By the 1920s, social democracy and communism had become the two dominant political tendencies within the international socialist movement. By this time, socialism emerged as "the most influential secular movement of the twentieth century, worldwide, it is a political ideology, a wide and divided political movement" and while the emergence of the Soviet Union as the world's first nominally socialist state led to socialism's widespread association with the Soviet economic model, some economists and intellectuals argued that in practice the model functioned as a form of state capitalism or a non-planned administrative or command economy. Socialist parties and ideas remain a political force with varying degrees of power and influence on all continents, heading national governments in many countries around the world. Today, some socialists have adopted the causes of other social movements, such as environmentalism and progressivism. In 21st century America, the term socialism, without clear definition, has become a pejorative used by conservatives to taint liberal and progressive policies and public figures.
For Andrew Vincent, "he word ‘socialism’ finds its root in the Latin sociare, which means to combine or to share. The related, more technical term in Roman and medieval law was societas; this latter word could mean companionship and fellowship as well as the more legalistic idea of a consensual contract between freemen". The term "socialism" was created by Henri de Saint-Simon, one of the founders of what would be labelled "utopian socialism". Simon coined the term as a contrast to the liberal doctrine of "individualism", which stressed that people act or should act as if they are in isolation from one another; the original "utopian" socialists condemned liberal individualism for failing to address social concerns during the industrial revolution, including poverty, social oppression and gross inequalities in wealth, thus viewing liberal individualism as degenerating society into supporting selfish egoism that harmed community life through promoting a society based on competition. They presented socialism as an alternative to liberal individualism based on the shared ownership of resources, although their proposals for socialism differed significantly.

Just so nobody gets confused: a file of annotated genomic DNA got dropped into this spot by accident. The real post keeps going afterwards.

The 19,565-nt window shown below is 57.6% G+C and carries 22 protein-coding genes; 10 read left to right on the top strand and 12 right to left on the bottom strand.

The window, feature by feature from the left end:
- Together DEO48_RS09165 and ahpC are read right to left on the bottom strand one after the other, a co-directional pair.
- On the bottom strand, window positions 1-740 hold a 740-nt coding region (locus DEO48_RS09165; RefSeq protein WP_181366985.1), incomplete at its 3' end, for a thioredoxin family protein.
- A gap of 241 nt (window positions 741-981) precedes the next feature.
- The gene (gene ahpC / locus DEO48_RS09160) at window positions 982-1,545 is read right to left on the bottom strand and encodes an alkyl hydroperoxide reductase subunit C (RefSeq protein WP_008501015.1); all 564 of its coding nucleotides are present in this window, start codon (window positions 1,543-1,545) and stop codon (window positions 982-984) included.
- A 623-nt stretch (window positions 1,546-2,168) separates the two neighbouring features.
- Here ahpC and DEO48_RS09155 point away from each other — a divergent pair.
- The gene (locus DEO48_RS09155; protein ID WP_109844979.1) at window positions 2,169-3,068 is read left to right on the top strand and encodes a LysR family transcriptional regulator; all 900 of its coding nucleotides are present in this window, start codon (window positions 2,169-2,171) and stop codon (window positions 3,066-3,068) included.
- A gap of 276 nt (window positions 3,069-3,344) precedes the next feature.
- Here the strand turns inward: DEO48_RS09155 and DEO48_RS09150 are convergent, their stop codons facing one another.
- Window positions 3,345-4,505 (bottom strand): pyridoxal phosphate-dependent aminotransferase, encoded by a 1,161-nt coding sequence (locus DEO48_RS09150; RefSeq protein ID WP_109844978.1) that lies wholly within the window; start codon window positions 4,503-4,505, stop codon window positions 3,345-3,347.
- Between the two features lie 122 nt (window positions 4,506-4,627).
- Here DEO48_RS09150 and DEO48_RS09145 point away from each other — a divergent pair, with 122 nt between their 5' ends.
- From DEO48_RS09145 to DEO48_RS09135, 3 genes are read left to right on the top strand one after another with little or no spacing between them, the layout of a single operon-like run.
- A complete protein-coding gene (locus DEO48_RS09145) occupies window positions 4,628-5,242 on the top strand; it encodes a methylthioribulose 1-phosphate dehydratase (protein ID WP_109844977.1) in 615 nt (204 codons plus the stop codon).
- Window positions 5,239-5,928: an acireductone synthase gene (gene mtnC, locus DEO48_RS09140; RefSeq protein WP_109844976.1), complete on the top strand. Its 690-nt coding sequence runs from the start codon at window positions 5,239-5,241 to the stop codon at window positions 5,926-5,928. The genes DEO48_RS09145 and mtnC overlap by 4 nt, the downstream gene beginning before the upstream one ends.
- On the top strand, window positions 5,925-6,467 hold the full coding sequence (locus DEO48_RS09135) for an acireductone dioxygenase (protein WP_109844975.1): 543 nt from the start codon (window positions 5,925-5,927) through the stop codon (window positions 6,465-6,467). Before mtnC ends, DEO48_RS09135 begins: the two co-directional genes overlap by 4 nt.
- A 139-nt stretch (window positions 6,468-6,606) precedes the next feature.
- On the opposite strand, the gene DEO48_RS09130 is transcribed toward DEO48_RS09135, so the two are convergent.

Saint-Simon proposed economic planning, scientific administration and the application of modern scientific advancements to the organisation of society. By contrast, Robert Owen proposed the organisation of ownership in cooperatives; the term "socialism" is attributed to Pierre Leroux and to Marie Roch Louis Reybaud in France. The modern definition and usage of "socialism" settled by the 1860s, becoming the predominant term among the group of words "co-operative", "mutualist" and "associationist", used as synonyms; the term "communism" fell out of use during this period, despite earlier distinctions between socialism and communism from the 1840s. An early distinction between socialism and communism was that the former aimed to only socialise production while the latter aimed to socialise both production and consumption. However, M
Los Angeles County, California
Los Angeles County the County of Los Angeles, in the Los Angeles metropolitan area of the U. S. state of California, is the most populous county in the United States, with more than 10 million inhabitants as of 2017. As such, it is the largest non–state level government entity in the United States, its population is larger than that of 41 individual U. S. states. It is the third-largest metropolitan economy in the world, with a Nominal GDP of over $700 billion—larger than the GDPs of Belgium and Taiwan, it has 88 incorporated cities and many unincorporated areas and, at 4,083 square miles, it is larger than the combined areas of Delaware and Rhode Island. The county is home to more than one-quarter of California residents and is one of the most ethnically diverse counties in the U. S, its county seat, Los Angeles, is California's most populous city and the nation's second largest city with about 4 million people. Los Angeles County is one of the original counties of California, created at the time of statehood in 1850.